• Call us: 705-945-5400 | 1-800-267-0754
  • 90 Ontario Avenue | Sault Ste. Marie | P6B 6G7

Huron-Superior Catholic District School Board

Supporting NSL Programming

Our Lady of Fatima Catholic School is very proud to announce the addition of two new stuctures to our Fatima landscape.

Our Native Second Language (NSL) program continues to grow and develop with the support of the Huron-Superior Catholic District School Board.  This year, through the hard work and support of Mona Jones, ​our board’s Indigenous Education Coordinator, and Chylene Day, our NSL teacher, we have been able to add two 16-foot tipis to our educational programing. 

Mona and Chylene continue to expand the opportunities for our students at Our Lady of Fatima Catholic School with these projects and investing in our NSL programming.

We were able to work with Jeff Jacobs and the Sumac Creek Tipi Company which made these original tipis specifically for Our Lady of Fatima Catholic School. Jeff and his team came and gave a full tutorial on how to set up the tipi, the history of the tipi and the teachings behind the tipi to our students. Jeff and his company, which is based in Serpent River, are very proud to support the school in this venture and promote our NSL program.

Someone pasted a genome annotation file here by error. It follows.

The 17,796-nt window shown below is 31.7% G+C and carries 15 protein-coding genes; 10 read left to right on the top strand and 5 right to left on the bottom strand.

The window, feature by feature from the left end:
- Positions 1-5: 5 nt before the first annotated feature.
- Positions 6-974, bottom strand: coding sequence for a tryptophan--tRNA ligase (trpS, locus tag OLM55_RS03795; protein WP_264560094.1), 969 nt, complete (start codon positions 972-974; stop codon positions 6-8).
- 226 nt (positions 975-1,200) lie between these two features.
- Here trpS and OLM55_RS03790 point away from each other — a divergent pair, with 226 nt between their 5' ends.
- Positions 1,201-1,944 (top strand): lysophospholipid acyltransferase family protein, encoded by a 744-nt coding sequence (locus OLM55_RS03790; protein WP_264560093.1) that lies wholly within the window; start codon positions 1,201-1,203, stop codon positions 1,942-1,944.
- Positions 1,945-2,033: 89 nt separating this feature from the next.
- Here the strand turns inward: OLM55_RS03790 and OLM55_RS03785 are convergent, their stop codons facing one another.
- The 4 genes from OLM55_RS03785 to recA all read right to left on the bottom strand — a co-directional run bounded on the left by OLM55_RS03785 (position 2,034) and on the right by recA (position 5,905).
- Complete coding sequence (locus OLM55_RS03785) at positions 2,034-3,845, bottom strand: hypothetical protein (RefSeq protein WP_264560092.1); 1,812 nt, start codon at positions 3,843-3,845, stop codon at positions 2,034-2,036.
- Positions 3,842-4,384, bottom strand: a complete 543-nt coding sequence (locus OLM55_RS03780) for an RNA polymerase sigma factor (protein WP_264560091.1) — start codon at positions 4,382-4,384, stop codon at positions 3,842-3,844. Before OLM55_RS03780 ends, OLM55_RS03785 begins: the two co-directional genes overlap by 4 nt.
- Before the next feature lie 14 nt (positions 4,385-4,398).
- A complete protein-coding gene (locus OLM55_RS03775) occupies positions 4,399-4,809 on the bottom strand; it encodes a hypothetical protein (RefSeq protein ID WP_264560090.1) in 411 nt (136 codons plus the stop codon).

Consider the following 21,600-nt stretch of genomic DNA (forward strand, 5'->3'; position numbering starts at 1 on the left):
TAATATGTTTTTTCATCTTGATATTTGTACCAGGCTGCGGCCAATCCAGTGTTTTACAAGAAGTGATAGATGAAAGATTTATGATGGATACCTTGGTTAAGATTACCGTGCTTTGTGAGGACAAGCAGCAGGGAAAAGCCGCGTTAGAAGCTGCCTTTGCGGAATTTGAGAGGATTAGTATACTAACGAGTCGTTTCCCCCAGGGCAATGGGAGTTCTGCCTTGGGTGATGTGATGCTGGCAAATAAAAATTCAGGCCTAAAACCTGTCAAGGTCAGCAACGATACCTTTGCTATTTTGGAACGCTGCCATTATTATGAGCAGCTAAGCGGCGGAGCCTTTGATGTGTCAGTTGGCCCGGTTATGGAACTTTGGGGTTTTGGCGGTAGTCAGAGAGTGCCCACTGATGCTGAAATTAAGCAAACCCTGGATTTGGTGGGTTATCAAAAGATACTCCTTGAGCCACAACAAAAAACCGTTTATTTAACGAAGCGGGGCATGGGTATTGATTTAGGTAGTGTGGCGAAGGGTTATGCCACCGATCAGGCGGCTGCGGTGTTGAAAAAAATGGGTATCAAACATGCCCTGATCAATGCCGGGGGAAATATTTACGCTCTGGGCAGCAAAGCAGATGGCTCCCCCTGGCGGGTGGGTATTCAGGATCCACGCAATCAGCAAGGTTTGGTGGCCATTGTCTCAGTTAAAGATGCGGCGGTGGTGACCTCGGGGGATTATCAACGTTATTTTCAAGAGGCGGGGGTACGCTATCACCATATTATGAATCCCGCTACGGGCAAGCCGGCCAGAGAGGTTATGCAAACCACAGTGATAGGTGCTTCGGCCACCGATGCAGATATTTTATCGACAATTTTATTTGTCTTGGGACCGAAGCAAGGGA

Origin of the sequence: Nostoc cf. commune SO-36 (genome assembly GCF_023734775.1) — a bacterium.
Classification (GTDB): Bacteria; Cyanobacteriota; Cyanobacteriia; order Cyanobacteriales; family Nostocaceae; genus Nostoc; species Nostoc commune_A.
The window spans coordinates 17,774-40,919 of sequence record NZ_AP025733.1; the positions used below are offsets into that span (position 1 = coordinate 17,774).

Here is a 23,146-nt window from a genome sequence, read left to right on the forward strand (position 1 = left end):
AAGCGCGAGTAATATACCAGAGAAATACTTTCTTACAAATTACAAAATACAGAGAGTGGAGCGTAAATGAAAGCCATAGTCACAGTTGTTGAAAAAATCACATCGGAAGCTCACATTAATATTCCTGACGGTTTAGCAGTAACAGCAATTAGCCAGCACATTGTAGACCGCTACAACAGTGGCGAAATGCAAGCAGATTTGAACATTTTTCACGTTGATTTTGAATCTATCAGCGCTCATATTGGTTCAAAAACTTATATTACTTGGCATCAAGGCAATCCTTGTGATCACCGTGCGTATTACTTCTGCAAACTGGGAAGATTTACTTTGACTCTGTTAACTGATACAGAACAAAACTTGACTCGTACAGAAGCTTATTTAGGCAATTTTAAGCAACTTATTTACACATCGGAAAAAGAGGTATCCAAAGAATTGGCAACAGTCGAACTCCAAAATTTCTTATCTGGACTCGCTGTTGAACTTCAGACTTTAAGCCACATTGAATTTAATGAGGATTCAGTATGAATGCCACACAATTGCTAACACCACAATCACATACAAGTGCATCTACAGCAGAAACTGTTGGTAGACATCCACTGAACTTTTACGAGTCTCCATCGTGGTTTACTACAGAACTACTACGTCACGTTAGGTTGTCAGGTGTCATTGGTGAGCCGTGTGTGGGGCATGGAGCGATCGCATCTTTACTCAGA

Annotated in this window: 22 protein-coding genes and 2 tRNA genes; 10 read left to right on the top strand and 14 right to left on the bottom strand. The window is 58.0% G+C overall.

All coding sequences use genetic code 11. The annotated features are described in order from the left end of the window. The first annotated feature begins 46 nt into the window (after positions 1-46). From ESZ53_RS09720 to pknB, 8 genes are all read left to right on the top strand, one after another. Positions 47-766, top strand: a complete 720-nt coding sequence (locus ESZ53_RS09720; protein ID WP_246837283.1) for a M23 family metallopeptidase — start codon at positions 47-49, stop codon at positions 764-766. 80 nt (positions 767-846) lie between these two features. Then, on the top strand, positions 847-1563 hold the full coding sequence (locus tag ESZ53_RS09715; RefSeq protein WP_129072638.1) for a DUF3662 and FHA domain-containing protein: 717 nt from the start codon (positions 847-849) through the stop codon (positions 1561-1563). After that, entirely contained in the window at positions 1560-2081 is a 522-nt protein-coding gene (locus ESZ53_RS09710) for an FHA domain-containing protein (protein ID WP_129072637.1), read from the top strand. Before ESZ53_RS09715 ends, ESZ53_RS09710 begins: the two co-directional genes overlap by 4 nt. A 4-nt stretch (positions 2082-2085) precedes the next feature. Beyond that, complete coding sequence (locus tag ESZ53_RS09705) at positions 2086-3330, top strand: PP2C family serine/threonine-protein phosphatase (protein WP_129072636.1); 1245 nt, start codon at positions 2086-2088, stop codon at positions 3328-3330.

setting up the tipi
Setting Up The Tipi

One tipi is planned to be utilized by the junior and intermediate grades who will learn how to take down and set up the tipi on their own.  We plan to keep the other tipi standing year around as it comes with the curtains, doors and accessories to withstand our Elliot Lake winters.

“There is a lot of excitement throughout the school.  During these times of crisis, we have added two new safe spaces to our NSL program where all students can do some outdoor learning in an Ojibway style tipi.  Reigniting the Anishinaabe teachings, language and cultural history through storytelling and hands on activities brings a sense of pride and acknowledgement that we are all Treaty People,” said NSL Teacher, Chylene Day.

Our school plans to use these stuctures for some of their class lessons and discussions while adhering to Algoma Public Health Guidelines.  We look forward to having traditional celebrations with smudging, drumming, handrumming and authentic lessons in these sacred spaces.